Thursday, September 26, 2019

Brand Communication to Millennials

On a rare occasion, I switched on the television and while channel surfing I came across a commercial for a car endorsed by a popular Bollywood actor. This actor definitely belonged to the millennial generation and hence it was safe to assume that the brand was targeting the millennial generation among it other target audiences. 

Now the question was what are the millennial generation's media consumption habits? Of course, the writing on the wall is very clear. The millenials consume an array of digital media and the traditional media channels may be non-existent for this cohort. However, brands continue to invest in television advertising to cater to their other target audiences and to be visible on the medium, among various other reasons. 

That brings us to another pertinent question. What is considered a credible message by the millennials? Can we continue to create brand messages the way we did a decade ago with done-to-death themes like emotions, hard-sell and celebrity endorsements? 

It may be a good idea to understand the millennials foremost. 
Let us have a look at the Deloitte's Global Millennial Survey 2019

Millennials and Gen Z are wired differently from the generations that were born during the Old Economy and hence their world views, tastes and opinions are interestingly different. So let's cut straight to the story and understand how brands should communicate to millennials. This generation values experience. Brands are required to amplify these experiences either physically or virtually. Wisdom says immersive experience can result into specific brand outcomes. And hence experience matters for the millennial customer.

The millennials do not really care about how great your product is. What they definitely are concerned about is how the product was created and in the process were any stakeholders at a disadvantage. They do not take cause campaigns seriously for they know that getting a celebrity and creating an appealing visual and using the digital medium will neither save tigers nor reduce pollution. They want brands to walk (back) the talk. Or rather they want brands to look into their value chain and rework on their business models to commit to a cause. This means sourcing of raw materials, vendor pricing, employing children by vendors, usage of scare resources, waste treatment, fair trading and ethical practices, employee practices and finally offering what is considered 'value' by customers.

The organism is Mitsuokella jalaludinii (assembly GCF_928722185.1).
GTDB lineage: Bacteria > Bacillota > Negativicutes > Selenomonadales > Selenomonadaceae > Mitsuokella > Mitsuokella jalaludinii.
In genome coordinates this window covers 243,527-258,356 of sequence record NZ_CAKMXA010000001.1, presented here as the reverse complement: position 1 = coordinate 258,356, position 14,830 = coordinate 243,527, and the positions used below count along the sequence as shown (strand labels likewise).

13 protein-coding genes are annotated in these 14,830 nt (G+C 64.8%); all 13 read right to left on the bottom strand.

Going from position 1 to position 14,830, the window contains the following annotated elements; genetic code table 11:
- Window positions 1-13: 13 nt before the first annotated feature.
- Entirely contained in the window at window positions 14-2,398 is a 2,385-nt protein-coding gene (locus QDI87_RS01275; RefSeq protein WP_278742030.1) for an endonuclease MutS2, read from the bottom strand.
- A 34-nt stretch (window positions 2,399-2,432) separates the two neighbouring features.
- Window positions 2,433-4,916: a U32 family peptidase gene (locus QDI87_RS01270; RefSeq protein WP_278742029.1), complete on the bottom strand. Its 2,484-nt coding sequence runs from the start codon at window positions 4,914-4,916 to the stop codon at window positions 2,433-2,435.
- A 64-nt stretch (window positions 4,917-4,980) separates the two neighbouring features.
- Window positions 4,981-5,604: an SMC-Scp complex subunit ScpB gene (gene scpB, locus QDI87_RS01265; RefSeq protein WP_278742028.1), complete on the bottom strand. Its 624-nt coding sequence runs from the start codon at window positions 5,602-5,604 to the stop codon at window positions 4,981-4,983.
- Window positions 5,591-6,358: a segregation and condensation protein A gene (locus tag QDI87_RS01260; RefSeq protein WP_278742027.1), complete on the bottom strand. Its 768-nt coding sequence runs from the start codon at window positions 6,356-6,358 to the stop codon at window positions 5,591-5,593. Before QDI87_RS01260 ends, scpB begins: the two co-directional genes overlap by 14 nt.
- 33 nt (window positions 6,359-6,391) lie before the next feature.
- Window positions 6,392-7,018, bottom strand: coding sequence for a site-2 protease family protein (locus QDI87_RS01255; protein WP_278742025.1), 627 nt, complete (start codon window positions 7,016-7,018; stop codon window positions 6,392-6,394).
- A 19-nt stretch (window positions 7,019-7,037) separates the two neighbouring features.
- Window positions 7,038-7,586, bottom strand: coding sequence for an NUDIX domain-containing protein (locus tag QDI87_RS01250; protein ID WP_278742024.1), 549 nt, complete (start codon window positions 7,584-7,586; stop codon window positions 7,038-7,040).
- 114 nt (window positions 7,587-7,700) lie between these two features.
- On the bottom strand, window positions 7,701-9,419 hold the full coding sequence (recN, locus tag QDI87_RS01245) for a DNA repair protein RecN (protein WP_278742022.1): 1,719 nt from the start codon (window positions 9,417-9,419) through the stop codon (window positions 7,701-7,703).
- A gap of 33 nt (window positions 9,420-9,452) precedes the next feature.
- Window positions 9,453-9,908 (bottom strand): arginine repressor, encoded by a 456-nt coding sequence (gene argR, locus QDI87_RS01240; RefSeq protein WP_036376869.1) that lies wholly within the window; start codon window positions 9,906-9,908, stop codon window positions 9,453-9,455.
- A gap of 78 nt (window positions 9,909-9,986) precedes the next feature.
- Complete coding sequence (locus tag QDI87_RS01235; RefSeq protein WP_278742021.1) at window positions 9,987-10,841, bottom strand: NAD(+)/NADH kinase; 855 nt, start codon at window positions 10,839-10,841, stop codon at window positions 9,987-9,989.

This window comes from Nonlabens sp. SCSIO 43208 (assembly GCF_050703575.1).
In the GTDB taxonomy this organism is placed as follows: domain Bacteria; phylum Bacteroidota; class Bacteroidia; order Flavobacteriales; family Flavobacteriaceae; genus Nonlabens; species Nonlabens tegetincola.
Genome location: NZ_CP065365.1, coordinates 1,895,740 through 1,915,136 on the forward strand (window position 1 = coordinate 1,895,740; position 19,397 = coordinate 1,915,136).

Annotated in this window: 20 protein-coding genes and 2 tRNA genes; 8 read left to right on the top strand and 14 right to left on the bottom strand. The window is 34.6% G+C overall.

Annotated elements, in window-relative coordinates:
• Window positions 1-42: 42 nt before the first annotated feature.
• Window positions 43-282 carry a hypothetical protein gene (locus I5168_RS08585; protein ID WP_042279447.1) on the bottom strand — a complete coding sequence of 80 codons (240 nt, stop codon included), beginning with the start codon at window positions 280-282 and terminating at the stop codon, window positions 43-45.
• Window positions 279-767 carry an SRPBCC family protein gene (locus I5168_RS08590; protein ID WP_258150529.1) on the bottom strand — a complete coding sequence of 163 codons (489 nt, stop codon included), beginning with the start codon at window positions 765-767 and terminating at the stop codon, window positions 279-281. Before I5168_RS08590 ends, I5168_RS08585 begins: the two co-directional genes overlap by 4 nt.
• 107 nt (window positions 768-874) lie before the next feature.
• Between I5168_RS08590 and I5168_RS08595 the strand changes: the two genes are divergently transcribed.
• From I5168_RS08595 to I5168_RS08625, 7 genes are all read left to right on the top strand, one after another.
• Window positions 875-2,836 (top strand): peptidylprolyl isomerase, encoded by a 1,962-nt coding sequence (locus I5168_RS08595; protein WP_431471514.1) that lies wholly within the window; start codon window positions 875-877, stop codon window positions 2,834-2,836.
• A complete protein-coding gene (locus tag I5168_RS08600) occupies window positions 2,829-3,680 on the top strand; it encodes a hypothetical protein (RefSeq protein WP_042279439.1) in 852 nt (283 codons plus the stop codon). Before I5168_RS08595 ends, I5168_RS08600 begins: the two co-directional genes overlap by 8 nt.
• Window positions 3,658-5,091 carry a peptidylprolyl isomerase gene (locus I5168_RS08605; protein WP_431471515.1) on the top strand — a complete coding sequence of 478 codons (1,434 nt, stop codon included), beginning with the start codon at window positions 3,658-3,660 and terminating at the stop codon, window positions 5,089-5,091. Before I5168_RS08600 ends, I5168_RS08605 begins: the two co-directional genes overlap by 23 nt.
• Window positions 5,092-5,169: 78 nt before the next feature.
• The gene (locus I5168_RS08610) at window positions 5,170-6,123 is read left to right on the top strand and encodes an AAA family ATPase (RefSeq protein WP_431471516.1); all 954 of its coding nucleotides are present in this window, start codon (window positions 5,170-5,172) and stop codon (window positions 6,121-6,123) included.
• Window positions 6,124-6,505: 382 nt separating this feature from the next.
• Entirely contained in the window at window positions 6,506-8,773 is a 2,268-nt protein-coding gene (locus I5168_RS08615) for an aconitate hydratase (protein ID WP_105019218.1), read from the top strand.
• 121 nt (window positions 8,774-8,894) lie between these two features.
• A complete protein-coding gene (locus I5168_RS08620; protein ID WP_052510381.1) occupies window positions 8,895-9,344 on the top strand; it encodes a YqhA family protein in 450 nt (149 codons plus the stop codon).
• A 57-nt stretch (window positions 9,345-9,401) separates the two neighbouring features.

Several companies in telecom service, FMCG, electronic consumables, passenger vehicles target millennials. It is essential to relook at what millennials want and address these wants through better products and meaningful communication.

Thursday, June 14, 2012

Hybridity in Indian Advertising

From colonialism to globalization, there are stories aplenty in India. These stories, some good and some ugly, convey the triumphs and trial of the Indian middle class, the zeal to adapt and lead by the industry, the dawn of the consuming class and several others. One such interesting story is the hybridity in Indian

It is believed that the colonial past divided India into two parts – the colonizer and the colonized. Over time, this difference led the colonized to believe the existence of two dichotomous worlds – home/ world, inside/outside, material/spiritual and so on. This ambivalent relationship between the ‘traditional home’ and the ‘modern world’ continues even today.

Indian advertisers, when faced with the challenge of selling a modern product, have tried to embed the product among Hindu imagery – like use of Gods and practices, draping women in saris and dressed in traditional attire, local values, etc. One of the earliest representations of this dichotomy is the creation of a character, Lalitaji for Surf. The character is described as a shrewd housewife who manages her modern household efficiently without compromising the traditional values. As India embraced globalization, one of the home-bred brands, Bajaj launched the popular ‘Hamara Bajaj’ campaign, which illustrates the hybridity of the Indian culture. Thus Indian advertising illustrates a fine tapestry on which both traditional India and the modern outlook is woven into an interesting design of multicultural contemporary global India.